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Where shall we sojourn till our coronation?

Glo. Where it seems best unto your royal self. If I may counsel you, some day, or two, Your highness shall repose you at the Tower: Then where you please, and shall be thought most fit For your

best health and recreation. Prince. I do not like the Tower, of any place: Did Julius Cæsar build that place, my lord?

Glo. He did, my gracious lord, begin that place; Which, since, succeeding ages have re-edified.

Prince. Is it upon record? or else reported Successively from age to age he built it?

Buck. Upon record, my gracious lord.

Prince. But say, my lord, it were not register'd; Methinks, the truth should live from age to age, As 'twere retail'd to all posterity, Even to the general all-ending day. Glo. So wise so young, they say, do ne'er live long.

[ Aside. Prince. What say you, uncle? Glo. I say, without charácters, fame lives long. , Iniquity,

Aside. I one word

Prince. That Julius Cæsar was a famous man;
With what his valour did enrich his wit,
His wit set down to make his valour live:
Death makes no conquest of this conqueror;

8 As 'twere retail'd to all posterity,] Retailed means handed down from one to another. 9 Thus, like the formal vice, Iniquity,

I moralize two meanings in one word.) The Vice of the old moralities was a buffoon character, whose chief employment was to make the audience laugh, and one of the modes by which he effected his purpose was by double meanings, or playing upon words. In these moral representations, Fraud, INIQUITY, Covetousness, Lurury, Gluttony, Vanity, &c. were frequently introduced. The formal Vice perhaps means, the shrewd, the sensible Vice.

For now he lives in fame, though not in life.-
I'll tell you what, my cousin Buckingham.

Buck. What, my gracious lord ?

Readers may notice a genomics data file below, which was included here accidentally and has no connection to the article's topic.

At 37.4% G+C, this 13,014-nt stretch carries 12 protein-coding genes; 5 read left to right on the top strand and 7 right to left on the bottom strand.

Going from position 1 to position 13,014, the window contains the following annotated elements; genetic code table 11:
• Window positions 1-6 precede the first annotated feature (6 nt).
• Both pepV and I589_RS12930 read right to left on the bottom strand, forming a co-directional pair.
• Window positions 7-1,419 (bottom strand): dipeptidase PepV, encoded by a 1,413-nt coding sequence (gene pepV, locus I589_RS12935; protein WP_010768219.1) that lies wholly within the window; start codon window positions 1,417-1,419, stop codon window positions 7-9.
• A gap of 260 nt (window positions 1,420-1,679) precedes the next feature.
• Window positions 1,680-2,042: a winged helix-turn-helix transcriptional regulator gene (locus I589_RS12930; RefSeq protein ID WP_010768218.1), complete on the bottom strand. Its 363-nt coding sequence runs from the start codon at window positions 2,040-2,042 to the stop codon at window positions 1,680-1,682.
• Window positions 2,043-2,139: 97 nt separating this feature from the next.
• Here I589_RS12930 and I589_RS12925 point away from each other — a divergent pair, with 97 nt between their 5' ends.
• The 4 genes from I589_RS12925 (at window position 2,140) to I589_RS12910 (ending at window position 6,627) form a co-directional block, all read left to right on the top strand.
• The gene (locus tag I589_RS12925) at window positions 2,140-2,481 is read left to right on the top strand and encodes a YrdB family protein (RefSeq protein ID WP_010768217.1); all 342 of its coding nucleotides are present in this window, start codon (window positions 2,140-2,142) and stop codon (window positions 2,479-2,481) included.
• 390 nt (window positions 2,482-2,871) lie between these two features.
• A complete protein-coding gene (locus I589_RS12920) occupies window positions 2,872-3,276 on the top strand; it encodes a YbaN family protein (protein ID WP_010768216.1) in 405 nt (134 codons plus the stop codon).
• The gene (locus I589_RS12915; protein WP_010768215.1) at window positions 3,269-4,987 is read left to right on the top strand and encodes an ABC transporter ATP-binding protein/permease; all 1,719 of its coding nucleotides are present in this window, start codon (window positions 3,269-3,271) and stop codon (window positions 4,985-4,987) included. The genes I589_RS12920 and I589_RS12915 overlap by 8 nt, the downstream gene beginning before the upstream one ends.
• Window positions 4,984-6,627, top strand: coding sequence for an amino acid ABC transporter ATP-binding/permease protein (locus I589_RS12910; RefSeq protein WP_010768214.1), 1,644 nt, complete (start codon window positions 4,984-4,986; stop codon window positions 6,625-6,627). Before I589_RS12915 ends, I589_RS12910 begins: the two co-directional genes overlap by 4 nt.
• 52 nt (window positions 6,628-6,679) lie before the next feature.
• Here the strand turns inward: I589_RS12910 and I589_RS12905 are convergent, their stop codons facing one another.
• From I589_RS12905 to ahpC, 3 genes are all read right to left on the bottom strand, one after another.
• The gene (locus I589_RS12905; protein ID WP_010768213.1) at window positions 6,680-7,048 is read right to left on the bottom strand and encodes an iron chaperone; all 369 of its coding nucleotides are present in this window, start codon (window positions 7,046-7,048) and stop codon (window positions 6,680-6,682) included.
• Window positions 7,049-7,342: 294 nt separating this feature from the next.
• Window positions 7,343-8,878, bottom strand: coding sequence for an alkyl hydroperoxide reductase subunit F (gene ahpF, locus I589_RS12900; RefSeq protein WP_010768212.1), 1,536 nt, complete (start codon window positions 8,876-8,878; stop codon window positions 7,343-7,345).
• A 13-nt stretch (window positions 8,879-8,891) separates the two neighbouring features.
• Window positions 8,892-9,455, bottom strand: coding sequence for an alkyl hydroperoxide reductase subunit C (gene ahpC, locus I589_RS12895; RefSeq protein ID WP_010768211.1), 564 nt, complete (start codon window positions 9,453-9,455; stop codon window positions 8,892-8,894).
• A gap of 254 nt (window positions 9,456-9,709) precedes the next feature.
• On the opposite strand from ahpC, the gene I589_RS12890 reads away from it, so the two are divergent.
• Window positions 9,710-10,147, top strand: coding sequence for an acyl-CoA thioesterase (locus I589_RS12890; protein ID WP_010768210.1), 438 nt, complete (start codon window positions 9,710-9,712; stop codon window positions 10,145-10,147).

Prince. An if I live until I be a man, I'll win our ancient right in France again, Or die a soldier, as I liv'd a king. Glo. Short summers lightly' have a forward spring.

[ Aside.

Enter YORK, HASTINGS, and the Cardinal. Buck. Now, in good time, here comes the duke

of York. Prince. Richard of York! how fares our loving

brother? York. Well, my dread lord; so must I call you

now.

Prince. Ay, brother; to our grief, as it is yours: Too late he died, that might have kept that title, Which by his death hath lost much majesty.

Glo. How fares our cousin, noble lord of York?

York. I thank you, gentle uncle. O, my lord,
You said, that idle weeds are fast in growth:
The prince my brother hath outgrown me far.

Glo. He hath, my lord.
York.

And therefore is he idle?
Glo. O, my fair cousin, I must not say so.
York. Then is he more beholden to you, than I.

Glo. He may command me, as my sovereign; But you have power in me, as in a kinsman.

York. I pray you, uncle, then, give me this dagger. Glo. My dagger, little cousin? with all my heart.

1

2

lightly-] Commonly, in ordinary course.

dread lord ;] The original of this epithet applied to kings has been much disputed. In some of our old statutes the king is called Rex metuendissimus. Johnson.

3 Too late he died,] i. e. too lately, the loss is too fresh in our memory.

Prince. A beggar, brother?

York. Of my kind uncle, that I know will give; And, being but a toy, which is no grief to give.

Glo. A greater gift than that I'll give my cousin. York. A greater gift! O, that's the sword to it? Glo. Ay, gentle cousin, were it light enough.

York. O then, I see, you'll part but with light gifts ; In weightier things you'll say a beggar, nay.

Glo. It is too weighty for your grace to wear.
York. I weigh it lightly,* were it heavier.
Glo. What, would you have my weapon, little

lord? York. I would, that I might thank you as you

call me.

Glo. How?
York. Little.
Prince. My lord of York will still be cross in